Archive for December 20th, 2007
I do not normally buy magazines. The only time I tend to read them are when friends leave them behind or when I am flying and have nothing better to do other than to flip through one.
This is partly because in the past ten years, the quality of magazines (in terms of writing and coverage) has really gone down the drain. I don’t read a magazine to know what is happening or what has happened. I read a magazine for insight and deeper coverage than what a newspaper or a website will normally provide me and most magazines just don’t do that these days.
In the past couple of weeks, out of sheer curiosity, I happened to pick up two magazines hawked by kids at the traffic lights to see what was it that I could possibly have been missing out on. And to be honest, it felt not very different from the online experience in accessing content.
Most of the upmarket magazines (business, lifestyle and entertainment) have advertisements every second or third page and the only difference between the different segments seem to be in the brands that are associated with them.
Now, it is a well-known fact that the price at which any print publication sells these days is not enough to cover even the printing costs and that the difference is mostly made up through these massive advertising.
But what is interesting is that the same approach, of subsidizing production costs through advertising, when used in an online environment gets the goat of almost everyone.
Let us do a comparison:
- Standard spot banners online features prominently in print as single column or double column advertisements.
- Interstitials are present in print as full page advertisements. You need to flip or click through to get to the content.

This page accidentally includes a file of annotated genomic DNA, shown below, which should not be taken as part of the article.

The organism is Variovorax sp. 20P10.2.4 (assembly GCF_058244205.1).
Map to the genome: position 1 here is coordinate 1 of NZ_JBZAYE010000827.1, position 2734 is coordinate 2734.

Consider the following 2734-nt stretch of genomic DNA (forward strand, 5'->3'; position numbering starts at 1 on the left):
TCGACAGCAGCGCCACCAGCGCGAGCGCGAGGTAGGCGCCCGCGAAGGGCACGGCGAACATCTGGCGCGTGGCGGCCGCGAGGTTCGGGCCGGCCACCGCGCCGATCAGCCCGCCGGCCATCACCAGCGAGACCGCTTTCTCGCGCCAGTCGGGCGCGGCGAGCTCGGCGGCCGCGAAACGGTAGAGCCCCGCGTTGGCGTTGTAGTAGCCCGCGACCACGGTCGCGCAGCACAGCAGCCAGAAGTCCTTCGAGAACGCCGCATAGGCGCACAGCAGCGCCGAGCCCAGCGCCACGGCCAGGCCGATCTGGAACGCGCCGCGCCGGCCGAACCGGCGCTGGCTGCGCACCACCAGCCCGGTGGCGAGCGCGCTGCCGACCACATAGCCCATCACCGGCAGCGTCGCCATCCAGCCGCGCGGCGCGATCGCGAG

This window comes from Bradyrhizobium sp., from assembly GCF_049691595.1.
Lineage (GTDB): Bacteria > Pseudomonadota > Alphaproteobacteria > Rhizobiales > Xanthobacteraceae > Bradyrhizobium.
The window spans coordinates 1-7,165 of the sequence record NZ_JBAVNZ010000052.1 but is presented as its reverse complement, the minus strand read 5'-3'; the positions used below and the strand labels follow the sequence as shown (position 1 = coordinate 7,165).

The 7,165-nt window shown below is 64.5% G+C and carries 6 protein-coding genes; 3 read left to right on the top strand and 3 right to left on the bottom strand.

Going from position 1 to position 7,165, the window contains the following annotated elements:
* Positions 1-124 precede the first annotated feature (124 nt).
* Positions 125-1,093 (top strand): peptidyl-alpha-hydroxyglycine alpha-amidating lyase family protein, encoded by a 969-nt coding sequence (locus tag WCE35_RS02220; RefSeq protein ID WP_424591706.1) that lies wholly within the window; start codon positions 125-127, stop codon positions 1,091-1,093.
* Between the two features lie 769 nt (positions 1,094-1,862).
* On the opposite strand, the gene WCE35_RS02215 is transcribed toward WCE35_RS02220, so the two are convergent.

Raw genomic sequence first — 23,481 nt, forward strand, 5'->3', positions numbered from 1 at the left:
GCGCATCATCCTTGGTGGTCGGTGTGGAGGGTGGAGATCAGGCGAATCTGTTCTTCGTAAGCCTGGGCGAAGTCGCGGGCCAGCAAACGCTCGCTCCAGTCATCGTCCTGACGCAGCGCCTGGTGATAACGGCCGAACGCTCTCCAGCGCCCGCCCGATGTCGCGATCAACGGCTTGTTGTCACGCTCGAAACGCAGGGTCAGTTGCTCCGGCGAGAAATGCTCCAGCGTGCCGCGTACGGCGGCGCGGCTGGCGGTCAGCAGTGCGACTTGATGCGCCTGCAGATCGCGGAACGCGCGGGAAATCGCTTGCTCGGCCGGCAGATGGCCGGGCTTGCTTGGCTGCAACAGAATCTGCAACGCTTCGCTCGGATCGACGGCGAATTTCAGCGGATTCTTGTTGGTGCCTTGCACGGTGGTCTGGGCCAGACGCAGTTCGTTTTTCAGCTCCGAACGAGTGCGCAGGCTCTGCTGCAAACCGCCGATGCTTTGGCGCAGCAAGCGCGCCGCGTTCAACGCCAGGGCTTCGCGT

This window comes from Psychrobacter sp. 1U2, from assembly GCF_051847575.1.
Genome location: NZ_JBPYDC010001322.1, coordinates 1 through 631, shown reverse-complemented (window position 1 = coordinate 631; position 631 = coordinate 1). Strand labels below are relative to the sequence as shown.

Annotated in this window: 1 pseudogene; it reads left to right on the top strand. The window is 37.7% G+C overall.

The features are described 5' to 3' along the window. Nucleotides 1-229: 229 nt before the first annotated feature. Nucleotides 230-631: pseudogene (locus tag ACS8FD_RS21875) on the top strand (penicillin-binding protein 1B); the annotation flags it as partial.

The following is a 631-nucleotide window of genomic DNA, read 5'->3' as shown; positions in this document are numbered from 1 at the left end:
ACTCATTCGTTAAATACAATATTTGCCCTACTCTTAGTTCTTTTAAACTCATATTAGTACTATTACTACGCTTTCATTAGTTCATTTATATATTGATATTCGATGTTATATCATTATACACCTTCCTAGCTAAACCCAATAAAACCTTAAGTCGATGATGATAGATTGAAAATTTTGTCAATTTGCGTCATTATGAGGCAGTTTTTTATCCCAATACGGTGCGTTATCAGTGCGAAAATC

- Shoshkeles are also present in print as the newfangled covers that wrap around the original cover.
- Cobranded sections/pages are also found quite frequently in print.
Curiously, the direct cost associated with buying a magazine or a newspaper is much more obvious than what it is compared to accessing a website. In doing the latter you are probably paying only your ISP, but the irritation quotient is much higher with online advertising than it is with advertising in print.
I can’t put my finger on this one, but what really does give here? Is it that you can ‘own’ a publication you bought, compared to a web page which is never yours? Or is it the heightened levels of interaction (or irritation?) that is to blame here?
Took the spanking new Mozilla Firefox 3 Beta 2 for a spin today on Leopard and I have to say it is quite to close to what most have been saying, that even as a beta the product is much better than what Firefox 2 is at today. The new UI tweaks and the native widgets apart, what is instantly noticeable is the rendering, which now having switched to Cairo, is very close to what web pages look like in Safari.
On the memory consumption front too the new version is a marked improvement, staying well under 100 MB of RAM, even with a couple of tabs open. Even CPU utilization has been markedly reduced (245 MB RAM and 24% CPU usage with Bon Echo 220.127.116.11 pre), though I have to admit this was pretty much a virgin install with no extensions involved in it.
Lastly, Flash continues to be a real pain for Firefox. Even on optimized SWFs, which has been compiled to play at 15 frames per second, the CPU utilization shoots up like a fountain. Since I cannot use any of my existing extensions, I am going to give using this version a miss till at least a couple of key extensions support it.